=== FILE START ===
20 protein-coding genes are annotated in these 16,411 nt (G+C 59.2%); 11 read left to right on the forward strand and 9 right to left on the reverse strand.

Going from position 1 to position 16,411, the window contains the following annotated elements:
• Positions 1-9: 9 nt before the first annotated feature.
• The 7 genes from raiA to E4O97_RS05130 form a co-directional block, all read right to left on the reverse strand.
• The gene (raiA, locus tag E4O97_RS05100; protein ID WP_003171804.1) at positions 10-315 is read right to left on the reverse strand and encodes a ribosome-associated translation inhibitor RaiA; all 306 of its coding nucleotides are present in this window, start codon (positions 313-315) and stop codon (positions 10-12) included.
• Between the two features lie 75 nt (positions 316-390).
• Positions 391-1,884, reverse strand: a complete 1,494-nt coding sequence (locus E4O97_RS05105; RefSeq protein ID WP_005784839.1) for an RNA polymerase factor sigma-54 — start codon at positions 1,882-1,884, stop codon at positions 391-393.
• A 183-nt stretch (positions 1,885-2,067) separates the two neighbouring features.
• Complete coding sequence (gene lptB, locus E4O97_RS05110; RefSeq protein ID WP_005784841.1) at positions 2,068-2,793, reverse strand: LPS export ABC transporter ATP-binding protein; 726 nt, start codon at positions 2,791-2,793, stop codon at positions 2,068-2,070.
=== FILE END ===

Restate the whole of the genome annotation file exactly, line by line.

20 protein-coding genes are annotated in these 16,411 nt (G+C 59.2%); 11 read left to right on the forward strand and 9 right to left on the reverse strand.

Going from position 1 to position 16,411, the window contains the following annotated elements:
• Positions 1-9: 9 nt before the first annotated feature.
• The 7 genes from raiA to E4O97_RS05130 form a co-directional block, all read right to left on the reverse strand.
• The gene (raiA, locus tag E4O97_RS05100; protein ID WP_003171804.1) at positions 10-315 is read right to left on the reverse strand and encodes a ribosome-associated translation inhibitor RaiA; all 306 of its coding nucleotides are present in this window, start codon (positions 313-315) and stop codon (positions 10-12) included.
• Between the two features lie 75 nt (positions 316-390).
• Positions 391-1,884, reverse strand: a complete 1,494-nt coding sequence (locus E4O97_RS05105; RefSeq protein ID WP_005784839.1) for an RNA polymerase factor sigma-54 — start codon at positions 1,882-1,884, stop codon at positions 391-393.
• A 183-nt stretch (positions 1,885-2,067) separates the two neighbouring features.
• Complete coding sequence (gene lptB, locus E4O97_RS05110; RefSeq protein ID WP_005784841.1) at positions 2,068-2,793, reverse strand: LPS export ABC transporter ATP-binding protein; 726 nt, start codon at positions 2,791-2,793, stop codon at positions 2,068-2,070.